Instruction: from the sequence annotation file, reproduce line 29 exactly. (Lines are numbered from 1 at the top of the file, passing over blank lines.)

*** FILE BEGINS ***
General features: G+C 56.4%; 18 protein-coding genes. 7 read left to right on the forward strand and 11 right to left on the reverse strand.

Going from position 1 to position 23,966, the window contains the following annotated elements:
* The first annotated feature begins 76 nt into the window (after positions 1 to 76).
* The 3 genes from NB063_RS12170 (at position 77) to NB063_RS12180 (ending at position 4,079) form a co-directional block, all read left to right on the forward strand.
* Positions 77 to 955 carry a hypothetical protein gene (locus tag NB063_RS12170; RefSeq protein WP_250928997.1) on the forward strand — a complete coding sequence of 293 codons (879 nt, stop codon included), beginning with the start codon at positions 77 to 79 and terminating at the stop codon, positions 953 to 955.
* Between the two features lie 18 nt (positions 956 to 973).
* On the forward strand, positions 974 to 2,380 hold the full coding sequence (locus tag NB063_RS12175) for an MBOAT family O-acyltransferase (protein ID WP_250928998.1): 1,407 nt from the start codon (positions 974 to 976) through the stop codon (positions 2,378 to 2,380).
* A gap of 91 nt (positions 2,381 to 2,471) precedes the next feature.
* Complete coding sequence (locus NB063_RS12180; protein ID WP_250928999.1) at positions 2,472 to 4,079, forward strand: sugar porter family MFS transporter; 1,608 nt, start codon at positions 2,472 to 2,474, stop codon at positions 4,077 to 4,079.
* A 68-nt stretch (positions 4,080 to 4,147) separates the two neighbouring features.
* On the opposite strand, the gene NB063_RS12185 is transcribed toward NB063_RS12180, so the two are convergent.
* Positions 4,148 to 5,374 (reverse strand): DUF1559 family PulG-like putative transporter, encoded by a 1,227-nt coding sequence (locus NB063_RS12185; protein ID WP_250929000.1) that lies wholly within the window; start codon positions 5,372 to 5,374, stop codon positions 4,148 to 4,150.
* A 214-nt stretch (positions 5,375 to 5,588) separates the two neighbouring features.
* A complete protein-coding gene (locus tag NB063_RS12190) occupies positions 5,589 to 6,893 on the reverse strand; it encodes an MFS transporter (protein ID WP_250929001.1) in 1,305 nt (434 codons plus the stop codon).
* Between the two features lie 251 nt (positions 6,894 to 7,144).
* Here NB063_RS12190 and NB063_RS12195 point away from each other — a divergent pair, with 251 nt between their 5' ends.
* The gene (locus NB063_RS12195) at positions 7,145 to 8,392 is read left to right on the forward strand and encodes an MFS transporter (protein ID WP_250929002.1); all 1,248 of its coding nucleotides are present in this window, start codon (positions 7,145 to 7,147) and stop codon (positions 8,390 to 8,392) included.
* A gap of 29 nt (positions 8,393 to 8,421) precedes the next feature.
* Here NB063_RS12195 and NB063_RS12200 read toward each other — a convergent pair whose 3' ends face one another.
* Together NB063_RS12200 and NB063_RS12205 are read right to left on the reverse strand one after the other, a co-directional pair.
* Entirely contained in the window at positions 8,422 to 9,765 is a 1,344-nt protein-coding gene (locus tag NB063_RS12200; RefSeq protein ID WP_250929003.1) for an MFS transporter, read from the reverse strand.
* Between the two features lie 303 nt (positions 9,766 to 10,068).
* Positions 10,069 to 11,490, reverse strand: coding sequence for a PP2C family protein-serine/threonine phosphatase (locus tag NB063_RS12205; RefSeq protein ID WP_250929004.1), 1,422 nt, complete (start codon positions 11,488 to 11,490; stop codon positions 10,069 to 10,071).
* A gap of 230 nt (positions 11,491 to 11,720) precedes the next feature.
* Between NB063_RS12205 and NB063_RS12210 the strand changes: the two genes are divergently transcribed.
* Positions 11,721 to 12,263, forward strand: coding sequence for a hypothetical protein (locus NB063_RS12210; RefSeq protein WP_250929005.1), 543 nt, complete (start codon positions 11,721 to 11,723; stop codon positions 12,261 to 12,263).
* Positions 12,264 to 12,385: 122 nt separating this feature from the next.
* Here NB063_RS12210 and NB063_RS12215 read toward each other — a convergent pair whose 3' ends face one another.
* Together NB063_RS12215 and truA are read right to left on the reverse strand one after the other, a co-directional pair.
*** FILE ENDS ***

* Together NB063_RS12215 and truA are read right to left on the reverse strand one after the other, a co-directional pair.